FINDING good cause, Chief Judge Ramona V. Manglona of the District Court for the NMI has granted the request of the U.S. Department of Homeland Security and U.S. Citizenship and Immigration Services for a 90-day extension in resolving a lawsuit filed over rejected applications for long-term CNMI legal residency.

Judge Manglona gave the defendants until Aug. 2, 2021 to respond to the complaint of the plaintiffs.

DHS/USCIS, represented by the U.S. Attorney’s Office for the Districts of Guam and the NMI, on Wednesday stated that the parties had negotiated a possible resolution of the case as of April 23, 2021, but they needed more time to carry out the proposal.

According to the U.S. Attorney’s Office, the plaintiffs will refile their applications under the Northern Mariana Islands Long-Term Legal Residents Relief Act, and DHS-USCIS will process the refiling.

Twelve individuals have sued DHS Secretary Alejandro Mayorkas and USCIS Director Tracy Renaud over the rejection of the plaintiffs’ CNMI long-term legal residency applications.

The original nine plaintiffs are Christine C. Pramis, Christopher R. Manalo, Cesar G. Lopez, Aliilua Panapa Peteru, Veisinia Tilisa Peteru, Pacifico C. Rivera, Ferdinand D. Arago, Anthony M. Alegre and Nimfa T. Tan.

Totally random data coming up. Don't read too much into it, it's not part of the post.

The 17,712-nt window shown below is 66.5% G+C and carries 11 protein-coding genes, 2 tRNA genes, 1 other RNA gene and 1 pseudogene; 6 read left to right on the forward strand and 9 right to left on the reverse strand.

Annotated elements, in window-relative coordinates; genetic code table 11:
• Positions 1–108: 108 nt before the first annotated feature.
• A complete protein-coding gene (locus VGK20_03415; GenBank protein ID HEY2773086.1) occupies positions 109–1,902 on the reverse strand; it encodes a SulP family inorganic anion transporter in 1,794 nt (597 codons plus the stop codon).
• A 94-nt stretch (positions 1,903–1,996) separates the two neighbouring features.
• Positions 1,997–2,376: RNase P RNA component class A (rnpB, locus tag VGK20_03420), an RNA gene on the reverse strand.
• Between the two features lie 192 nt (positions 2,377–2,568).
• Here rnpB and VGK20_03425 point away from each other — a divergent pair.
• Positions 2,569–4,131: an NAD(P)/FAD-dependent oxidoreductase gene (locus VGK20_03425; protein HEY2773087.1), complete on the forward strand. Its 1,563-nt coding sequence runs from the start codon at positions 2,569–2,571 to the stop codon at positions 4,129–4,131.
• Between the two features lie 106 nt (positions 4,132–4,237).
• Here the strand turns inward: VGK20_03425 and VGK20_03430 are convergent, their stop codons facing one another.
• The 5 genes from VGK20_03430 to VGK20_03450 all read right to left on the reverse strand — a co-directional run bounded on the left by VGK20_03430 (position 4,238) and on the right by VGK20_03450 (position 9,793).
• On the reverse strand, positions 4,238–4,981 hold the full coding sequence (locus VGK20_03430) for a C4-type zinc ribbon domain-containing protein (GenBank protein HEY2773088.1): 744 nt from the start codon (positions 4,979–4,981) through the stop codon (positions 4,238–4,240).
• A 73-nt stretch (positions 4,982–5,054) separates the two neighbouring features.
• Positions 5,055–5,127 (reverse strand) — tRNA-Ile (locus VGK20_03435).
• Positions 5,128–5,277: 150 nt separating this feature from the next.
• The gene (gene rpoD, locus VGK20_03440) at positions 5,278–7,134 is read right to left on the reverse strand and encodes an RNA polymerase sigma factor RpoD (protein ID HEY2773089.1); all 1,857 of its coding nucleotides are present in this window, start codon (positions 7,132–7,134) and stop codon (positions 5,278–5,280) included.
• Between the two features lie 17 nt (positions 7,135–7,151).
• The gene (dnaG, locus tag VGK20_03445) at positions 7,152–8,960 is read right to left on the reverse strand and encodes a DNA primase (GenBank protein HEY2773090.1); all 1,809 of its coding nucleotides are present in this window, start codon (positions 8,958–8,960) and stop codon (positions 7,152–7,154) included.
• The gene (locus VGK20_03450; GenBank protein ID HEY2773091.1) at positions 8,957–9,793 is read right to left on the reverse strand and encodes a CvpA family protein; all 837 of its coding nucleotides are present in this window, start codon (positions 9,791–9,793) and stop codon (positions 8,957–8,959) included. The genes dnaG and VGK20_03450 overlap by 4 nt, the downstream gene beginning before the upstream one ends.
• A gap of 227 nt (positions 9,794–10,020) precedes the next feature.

Represented by attorney Steven Pixley, they filed a petition for a writ of mandamus on Feb. 24, 2021.

A couple, Samarn Chaikhamjan and Kraisorn Chaijaroen, through attorney Joseph Horey, have also filed a motion to intervene as plaintiffs in the civil complaint.

On Wednesday, Maria Gloria Balila, through attorney Joe W. McDoulett,  filed a motion to intervene in the original lawsuit.

Pixley said the plaintiffs are not asking the court to adjudicate their eligibility for the long-term residency status.

Rather, he said, “they respectfully seek…an order from the court mandating that [DHS-USCIS] process their applications which were wrongfully rejected.”

On June 25, 2019, then-President Donald Trump signed into law the NMI Long-Term Legal Residents Relief Act, which allows certain aliens who have resided continuously and lawfully in the CNMI since Nov. 28, 2009 to remain in the Commonwealth.


Bryan Manabat studied criminal justice at Northern Marianas College. He covers the community, tourism, business, police and court beats.

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